I bought an iPod Touch 5 two months back, I love the sound quality of the device. But after 1 month when my brother bought iPhone 5s, I checked the sound output of the device through the same earpods that came with my iPod. The difference in sound output was huge, I am not talking about the sound quality but the loudness.

I checked everywhere but there was no proper explanation why the difference in sound is so huge.

Is it because the two DACs r completely different or is it something to do with Output Source Impedance?

  • Just for completeness, have you double checked Settings -> Music -> Volume Limit? Jan 28, 2015 at 3:12
  • Yes I have Volume Limit and Sound Check in off setting. Jan 28, 2015 at 3:15

2 Answers 2


That is very weird; do you have a European version? The output power on those is heavily limited. That is the only explanation.

I have both the iPhone 5s and the iPod touch five and they have the exact same output voltages and voltage drop when headphones are connected. The output power is the same, I have heard from a few sources that the distortion levels on the 5s is better but they definitely have the same output level. Be sure to verify that the equalizer is disabled and sound check is off


@tsultan1990. Acknowledging that I am not a techie, I offer the following. The different iDevices likely have different power output. Depending on how much juice is left in the battery, one of the iThingies may have gone into power save mode.

Another possibility Sultan is different ear/headphones have different impedance ratings. The higher the number, the more amplifier power will be needed to drive the phones to the same level of loudness. In fact Sultan, some audiophile quality headphones actually require a dedicated headphone amp. In that case, if you plug one set of phones into the iPod, listen, pull the phones out and plug the other pair in, you most certainly would hear a difference in loudness.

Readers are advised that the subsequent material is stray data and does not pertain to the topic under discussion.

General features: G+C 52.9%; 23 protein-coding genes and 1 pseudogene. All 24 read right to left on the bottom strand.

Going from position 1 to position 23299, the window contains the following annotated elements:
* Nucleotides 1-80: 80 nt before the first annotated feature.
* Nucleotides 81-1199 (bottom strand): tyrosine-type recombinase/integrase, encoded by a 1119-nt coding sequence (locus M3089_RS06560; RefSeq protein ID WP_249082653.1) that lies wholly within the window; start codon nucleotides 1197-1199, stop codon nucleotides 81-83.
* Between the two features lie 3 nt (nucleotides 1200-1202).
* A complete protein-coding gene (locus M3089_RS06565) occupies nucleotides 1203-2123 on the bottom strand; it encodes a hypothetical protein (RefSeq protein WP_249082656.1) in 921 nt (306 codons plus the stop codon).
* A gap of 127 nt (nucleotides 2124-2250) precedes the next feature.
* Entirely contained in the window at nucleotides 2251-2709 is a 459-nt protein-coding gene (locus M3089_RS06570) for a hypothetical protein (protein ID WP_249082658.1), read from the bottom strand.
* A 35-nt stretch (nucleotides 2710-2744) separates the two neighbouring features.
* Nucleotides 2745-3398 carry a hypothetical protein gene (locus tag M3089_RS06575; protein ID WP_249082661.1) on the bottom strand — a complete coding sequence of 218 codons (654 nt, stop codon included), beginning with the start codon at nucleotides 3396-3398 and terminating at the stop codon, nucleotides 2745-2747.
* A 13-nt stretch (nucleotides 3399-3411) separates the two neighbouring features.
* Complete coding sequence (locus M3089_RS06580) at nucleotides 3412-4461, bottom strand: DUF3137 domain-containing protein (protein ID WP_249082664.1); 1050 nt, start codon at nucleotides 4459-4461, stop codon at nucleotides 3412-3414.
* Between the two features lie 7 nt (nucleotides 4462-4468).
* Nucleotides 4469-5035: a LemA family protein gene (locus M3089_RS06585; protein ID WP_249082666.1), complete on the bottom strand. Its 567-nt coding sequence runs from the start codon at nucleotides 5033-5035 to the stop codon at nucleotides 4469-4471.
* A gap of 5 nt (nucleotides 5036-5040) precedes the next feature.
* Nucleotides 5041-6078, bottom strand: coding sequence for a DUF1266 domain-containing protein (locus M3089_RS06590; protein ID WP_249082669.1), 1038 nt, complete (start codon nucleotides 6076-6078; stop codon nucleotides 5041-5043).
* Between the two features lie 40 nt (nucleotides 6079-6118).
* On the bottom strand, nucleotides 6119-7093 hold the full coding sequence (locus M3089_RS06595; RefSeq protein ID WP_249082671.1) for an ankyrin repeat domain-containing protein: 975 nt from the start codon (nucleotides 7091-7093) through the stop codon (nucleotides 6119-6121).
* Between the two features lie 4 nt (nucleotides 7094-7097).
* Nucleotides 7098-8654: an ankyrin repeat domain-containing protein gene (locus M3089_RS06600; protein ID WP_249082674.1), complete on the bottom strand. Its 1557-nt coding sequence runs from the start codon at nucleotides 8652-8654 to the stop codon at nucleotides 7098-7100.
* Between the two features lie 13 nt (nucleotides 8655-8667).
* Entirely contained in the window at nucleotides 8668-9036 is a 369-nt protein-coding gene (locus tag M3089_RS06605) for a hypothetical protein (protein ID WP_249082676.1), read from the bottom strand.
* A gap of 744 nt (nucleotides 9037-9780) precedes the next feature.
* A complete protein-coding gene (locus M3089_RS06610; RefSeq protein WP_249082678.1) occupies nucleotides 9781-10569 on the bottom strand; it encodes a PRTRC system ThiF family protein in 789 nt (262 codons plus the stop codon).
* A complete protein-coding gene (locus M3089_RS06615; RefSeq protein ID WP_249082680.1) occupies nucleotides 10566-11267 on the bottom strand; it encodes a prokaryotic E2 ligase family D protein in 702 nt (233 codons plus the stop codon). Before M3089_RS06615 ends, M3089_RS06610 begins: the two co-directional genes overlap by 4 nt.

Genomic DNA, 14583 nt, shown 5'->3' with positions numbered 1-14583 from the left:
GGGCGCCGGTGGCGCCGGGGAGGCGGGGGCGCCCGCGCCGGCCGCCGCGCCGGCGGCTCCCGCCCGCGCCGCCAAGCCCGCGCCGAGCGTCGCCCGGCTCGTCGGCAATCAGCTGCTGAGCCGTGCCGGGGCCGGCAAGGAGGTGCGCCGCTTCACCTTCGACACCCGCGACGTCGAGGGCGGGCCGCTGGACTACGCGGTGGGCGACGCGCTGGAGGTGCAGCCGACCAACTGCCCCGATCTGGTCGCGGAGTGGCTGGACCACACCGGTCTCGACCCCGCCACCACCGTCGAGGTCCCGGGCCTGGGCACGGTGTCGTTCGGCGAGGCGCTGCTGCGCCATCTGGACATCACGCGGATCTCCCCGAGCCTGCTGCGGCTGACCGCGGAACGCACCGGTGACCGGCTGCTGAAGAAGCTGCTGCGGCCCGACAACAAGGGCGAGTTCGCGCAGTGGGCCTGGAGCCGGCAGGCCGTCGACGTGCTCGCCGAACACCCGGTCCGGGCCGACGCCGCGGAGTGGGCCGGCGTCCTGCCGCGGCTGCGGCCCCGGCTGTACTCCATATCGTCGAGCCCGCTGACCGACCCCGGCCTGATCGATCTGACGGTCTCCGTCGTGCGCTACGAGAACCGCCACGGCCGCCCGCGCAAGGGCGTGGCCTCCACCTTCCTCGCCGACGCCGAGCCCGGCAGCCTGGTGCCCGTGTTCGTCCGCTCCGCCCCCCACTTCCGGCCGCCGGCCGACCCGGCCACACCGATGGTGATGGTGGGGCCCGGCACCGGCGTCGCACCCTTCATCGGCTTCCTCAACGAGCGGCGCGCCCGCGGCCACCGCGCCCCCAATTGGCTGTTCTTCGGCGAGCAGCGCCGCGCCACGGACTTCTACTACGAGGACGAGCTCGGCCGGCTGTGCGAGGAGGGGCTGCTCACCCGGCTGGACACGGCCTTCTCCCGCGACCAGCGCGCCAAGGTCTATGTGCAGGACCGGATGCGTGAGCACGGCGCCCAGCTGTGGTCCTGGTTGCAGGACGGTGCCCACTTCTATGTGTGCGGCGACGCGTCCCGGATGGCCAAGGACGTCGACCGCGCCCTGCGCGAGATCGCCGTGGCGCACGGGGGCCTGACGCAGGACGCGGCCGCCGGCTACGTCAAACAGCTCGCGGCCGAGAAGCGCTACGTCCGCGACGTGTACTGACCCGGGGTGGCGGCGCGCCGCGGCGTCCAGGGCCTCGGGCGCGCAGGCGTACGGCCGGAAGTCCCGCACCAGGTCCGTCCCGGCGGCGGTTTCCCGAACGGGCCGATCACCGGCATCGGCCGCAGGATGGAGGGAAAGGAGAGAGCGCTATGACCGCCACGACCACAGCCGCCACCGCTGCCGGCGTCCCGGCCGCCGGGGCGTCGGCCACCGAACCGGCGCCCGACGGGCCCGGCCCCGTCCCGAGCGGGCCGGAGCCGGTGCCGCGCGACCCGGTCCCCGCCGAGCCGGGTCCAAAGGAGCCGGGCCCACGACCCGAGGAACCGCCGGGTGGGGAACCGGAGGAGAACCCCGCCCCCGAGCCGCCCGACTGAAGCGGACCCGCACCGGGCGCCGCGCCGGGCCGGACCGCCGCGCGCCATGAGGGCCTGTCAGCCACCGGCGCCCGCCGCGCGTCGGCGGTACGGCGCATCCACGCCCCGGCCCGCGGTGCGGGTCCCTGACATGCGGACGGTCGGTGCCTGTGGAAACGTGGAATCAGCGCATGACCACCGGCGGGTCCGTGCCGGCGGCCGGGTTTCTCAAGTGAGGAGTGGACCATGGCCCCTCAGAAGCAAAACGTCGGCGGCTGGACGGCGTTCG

Still another factor is the sensativity level. I am not sure how sensativity works but I suspect it is a measure of how much power is required to drive the device to produce a certain sound level.

Just as a matter of information, the built-in DAC's on recent iProducts are not as good not considered to be of the same quality as the Wilson and Burr Brown. That would affect the quality of sound but would not the loudness.

Finally Sultan, you might want to ditch the earphones that came with the unit and purchase a new pair of phones. SoundMagic 10s ($45), AKG Y50 ($100) Klipsch x11i ($350) all good starting points and offer various sound signatures. The AKG (an on ear, closed back headphone) has a nice urban look with slightly punchy bass that does not muddle the mids or highs and totally destroys Beats.

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